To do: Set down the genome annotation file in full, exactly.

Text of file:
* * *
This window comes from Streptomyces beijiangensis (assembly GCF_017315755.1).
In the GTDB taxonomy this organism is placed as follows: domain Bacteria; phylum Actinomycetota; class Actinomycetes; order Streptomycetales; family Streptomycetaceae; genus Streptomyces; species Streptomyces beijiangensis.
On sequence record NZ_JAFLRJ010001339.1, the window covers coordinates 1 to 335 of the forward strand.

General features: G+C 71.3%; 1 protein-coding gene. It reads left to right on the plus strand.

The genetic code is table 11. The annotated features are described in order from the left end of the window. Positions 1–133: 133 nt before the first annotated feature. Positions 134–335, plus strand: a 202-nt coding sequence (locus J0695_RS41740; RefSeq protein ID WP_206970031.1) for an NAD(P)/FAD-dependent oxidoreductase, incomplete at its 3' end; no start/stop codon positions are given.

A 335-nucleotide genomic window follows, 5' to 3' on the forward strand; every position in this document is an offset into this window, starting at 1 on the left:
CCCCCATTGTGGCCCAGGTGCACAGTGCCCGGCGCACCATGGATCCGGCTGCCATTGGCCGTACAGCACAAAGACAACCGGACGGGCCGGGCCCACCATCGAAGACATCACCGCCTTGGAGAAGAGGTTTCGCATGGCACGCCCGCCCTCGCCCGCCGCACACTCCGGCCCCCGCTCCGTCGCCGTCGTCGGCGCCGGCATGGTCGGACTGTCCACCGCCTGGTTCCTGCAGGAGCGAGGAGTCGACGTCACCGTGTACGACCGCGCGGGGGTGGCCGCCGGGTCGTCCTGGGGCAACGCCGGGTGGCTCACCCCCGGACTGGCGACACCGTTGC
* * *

This window comes from Streptomyces beijiangensis (assembly GCF_017315755.1).
In the GTDB taxonomy this organism is placed as follows: domain Bacteria; phylum Actinomycetota; class Actinomycetes; order Streptomycetales; family Streptomycetaceae; genus Streptomyces; species Streptomyces beijiangensis.
On sequence record NZ_JAFLRJ010001339.1, the window covers coordinates 1 to 335 of the forward strand.

General features: G+C 71.3%; 1 protein-coding gene. It reads left to right on the plus strand.

The genetic code is table 11. The annotated features are described in order from the left end of the window. Positions 1–133: 133 nt before the first annotated feature. Positions 134–335, plus strand: a 202-nt coding sequence (locus J0695_RS41740; RefSeq protein ID WP_206970031.1) for an NAD(P)/FAD-dependent oxidoreductase, incomplete at its 3' end; no start/stop codon positions are given.

A 335-nucleotide genomic window follows, 5' to 3' on the forward strand; every position in this document is an offset into this window, starting at 1 on the left:
CCCCCATTGTGGCCCAGGTGCACAGTGCCCGGCGCACCATGGATCCGGCTGCCATTGGCCGTACAGCACAAAGACAACCGGACGGGCCGGGCCCACCATCGAAGACATCACCGCCTTGGAGAAGAGGTTTCGCATGGCACGCCCGCCCTCGCCCGCCGCACACTCCGGCCCCCGCTCCGTCGCCGTCGTCGGCGCCGGCATGGTCGGACTGTCCACCGCCTGGTTCCTGCAGGAGCGAGGAGTCGACGTCACCGTGTACGACCGCGCGGGGGTGGCCGCCGGGTCGTCCTGGGGCAACGCCGGGTGGCTCACCCCCGGACTGGCGACACCGTTGC